A Saturday evening at Eden Gardens. The sun is still merciless and is in no mood to sign-off for the day. You feel it’s better to stay indoors. But for some, even the rising temperature cannot dampen the spirit. Braving the sun, they are waiting outside Eden Gardens, requesting the security guards to let them in. Kolkata Knight Riders, KKR as they are popularly called, were having a training session and the fans wanted a glimpse of their favourite stars.
Though the buzz is still not there inside the Eden premises four days before IPL XV begins, the craving for cricket on the faces of those fans says that there is much to look forward to. The IPL is set to return to its original, pre-pandemic home-and-away format from this season onwards and the iconic Eden will be hosting seven KKR matches after three years.
“There is an air of excitement in and around Eden Gardens. It’s a huge thing. IPL matches in Eden are like a festival. It’s like Durga Puja in summer. It’s returning after three years, so the excitement is bound to be there. The planning, execution, branding... Eden will go purple since that’s the KKR colour. I would say it’s busy time now,” Ashif Biswas of the Calcutta-based Arun Sign, the central branding agency of the Board of Control for Cricket in India (BCCI), told The Telegraph.
“More than 200 people — under Arun Sign’s payroll as well as outsourced — work for us at the Eden when KKR host matches. You can understand there is also an employment generation connected with these matches,” Biswas, who is the company’s director, sports management, added.
That’s just one company. There are numerous other agencies. And on matchday, food stalls are there below each of the blocks. “The return to the old IPL format will be a boost for the ancillary units. Everyone goes home happy when the league comes,” someone who has been with the organisational part at the Eden for the last 15 years says.
Yes, the IPL keeps the money moving. Last week, even when the excitement was far from its crescendo, the canteen at the Eden did good business. Around 60-odd workers, who are at the stadium working on behalf of different vendors, had lunch at the canteen. The canteen moves to Block H of the stadium on matchdays and business generally is very good. “It’s yet to pick up like it used to be before Covid-19, but in the week leading to the first home match, I am sure the demand will be much more,” Shakti Bhuiyan, who runs the canteen, says. The first home match is on April 6 against Royal Challengers Bangalore (RCB).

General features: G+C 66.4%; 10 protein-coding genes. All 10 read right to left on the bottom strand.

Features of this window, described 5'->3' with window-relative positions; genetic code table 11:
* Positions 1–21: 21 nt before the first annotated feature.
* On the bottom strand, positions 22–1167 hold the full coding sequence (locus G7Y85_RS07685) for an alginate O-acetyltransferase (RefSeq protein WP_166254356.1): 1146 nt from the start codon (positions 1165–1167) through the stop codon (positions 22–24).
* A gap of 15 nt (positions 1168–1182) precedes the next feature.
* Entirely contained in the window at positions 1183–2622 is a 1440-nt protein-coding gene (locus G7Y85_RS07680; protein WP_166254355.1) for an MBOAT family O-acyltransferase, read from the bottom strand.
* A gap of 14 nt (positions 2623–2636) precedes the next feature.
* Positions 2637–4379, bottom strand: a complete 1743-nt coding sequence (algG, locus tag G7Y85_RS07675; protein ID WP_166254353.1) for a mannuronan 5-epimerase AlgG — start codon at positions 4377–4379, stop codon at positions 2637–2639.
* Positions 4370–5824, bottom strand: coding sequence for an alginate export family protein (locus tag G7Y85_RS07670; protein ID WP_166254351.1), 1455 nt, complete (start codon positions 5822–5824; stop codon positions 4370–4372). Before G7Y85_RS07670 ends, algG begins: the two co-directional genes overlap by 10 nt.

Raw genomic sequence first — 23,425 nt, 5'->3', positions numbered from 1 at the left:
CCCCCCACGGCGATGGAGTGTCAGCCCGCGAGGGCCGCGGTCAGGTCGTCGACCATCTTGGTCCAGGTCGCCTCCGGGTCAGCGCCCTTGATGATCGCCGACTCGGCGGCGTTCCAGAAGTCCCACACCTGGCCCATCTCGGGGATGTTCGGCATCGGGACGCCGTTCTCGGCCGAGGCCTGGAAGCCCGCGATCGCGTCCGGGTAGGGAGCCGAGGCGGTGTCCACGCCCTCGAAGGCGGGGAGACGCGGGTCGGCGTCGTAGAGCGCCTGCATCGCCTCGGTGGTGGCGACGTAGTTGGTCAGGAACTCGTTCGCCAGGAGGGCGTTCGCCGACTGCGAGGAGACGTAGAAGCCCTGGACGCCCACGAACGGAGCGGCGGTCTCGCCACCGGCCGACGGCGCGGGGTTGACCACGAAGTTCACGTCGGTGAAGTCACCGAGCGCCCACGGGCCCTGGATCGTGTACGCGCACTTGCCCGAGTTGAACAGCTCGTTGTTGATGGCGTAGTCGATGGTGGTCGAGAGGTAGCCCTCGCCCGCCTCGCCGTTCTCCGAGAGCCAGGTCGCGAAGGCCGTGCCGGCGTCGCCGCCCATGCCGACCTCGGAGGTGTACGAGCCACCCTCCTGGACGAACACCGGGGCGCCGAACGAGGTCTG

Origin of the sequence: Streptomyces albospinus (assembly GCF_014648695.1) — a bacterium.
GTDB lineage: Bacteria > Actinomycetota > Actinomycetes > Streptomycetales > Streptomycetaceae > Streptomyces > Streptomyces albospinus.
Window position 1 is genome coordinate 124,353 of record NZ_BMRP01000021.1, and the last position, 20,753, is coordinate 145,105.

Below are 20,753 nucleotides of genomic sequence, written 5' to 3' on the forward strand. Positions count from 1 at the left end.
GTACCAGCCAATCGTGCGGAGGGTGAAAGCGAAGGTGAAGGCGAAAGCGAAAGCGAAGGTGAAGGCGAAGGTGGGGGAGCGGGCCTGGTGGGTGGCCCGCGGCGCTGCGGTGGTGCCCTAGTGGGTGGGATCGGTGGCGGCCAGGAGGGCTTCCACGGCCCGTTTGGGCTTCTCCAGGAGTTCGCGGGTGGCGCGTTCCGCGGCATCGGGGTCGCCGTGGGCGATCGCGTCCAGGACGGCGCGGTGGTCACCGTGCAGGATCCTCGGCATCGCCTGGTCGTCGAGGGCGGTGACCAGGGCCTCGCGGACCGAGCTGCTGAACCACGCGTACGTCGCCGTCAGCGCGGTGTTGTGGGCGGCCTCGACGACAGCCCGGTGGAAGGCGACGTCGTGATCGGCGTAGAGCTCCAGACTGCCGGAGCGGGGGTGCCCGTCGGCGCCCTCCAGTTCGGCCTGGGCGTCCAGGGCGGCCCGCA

KKR have not been overwhelming home favourites, like say Chennai Super Kings (CSK) at the Chepauk. There have been instances when it was like Calcutta versus the franchise. For example, when Sourav Ganguly turned up in Pune Warriors colours years ago, the city did not think twice to show who their loyalty was with. It’s more like ATK — before the merger with Mohun Bagan — who tried their best to be the ‘home team’ in football and failed miserably.
Since cricket is now more about following the stars than the game, a Virat Kohli or a Mahendra Singh Dhoni fan in the city will always root for RCB and CSK. Sample this. Five engineering students from the city are planning to watch KKR play defending champions Gujarat Titans on April 29. All of them are Hardik Pandya fans and will shout their hearts out for Gujarat Titans. It’s a 3.30pm start, but a crowd of 67,000 is expected to turn up. While Kohli plays at the Eden on April 6, the Dhoni show will be on April 23.
The demand for tickets during IPL matches is such that at one point officials switch off their phones. The Cricket of Association Bengal (CAB) used to earmark 30-35 tickets for each of its member associations for each game. If a club wants more, it can buy from the association.
“The politicians, the players, our sponsors — we have to cater to everyone. So even if we get 35 tickets, it’s nothing. We have to buy tickets. The demand-and-supply chain goes for a toss during marquee matches. If KKR perform well or the visiting team has a big name like Kohli, it goes out of control. So we have to do some rationing while distributing complimentary tickets,” said a club official.
The common practice is that a franchise gives 10 per cent of tickets to the hosting association. “If the association can bargain hard, the franchise may raise it by five per cent,” an official informed.
This IPL may see an unprecedented spectator interest at the Eden. Calcutta has not hosted a big-ticket match since the November 2019 pink-ball Test. That was when Sourav Ganguly had just become the Board president. With once-nondescript centres like Ahmedabad now getting plum games, it’s very unlikely that Eden will get a marquee tie during the World Cup. Unless of course there is an India vs Pakistan clash.
So these seven home matches of KKR are all a cricket lover in the city has. And if KKR principal owner Shah Rukh Khan chooses to be at the Eden for some of those matches, it will be a blockbuster ambience.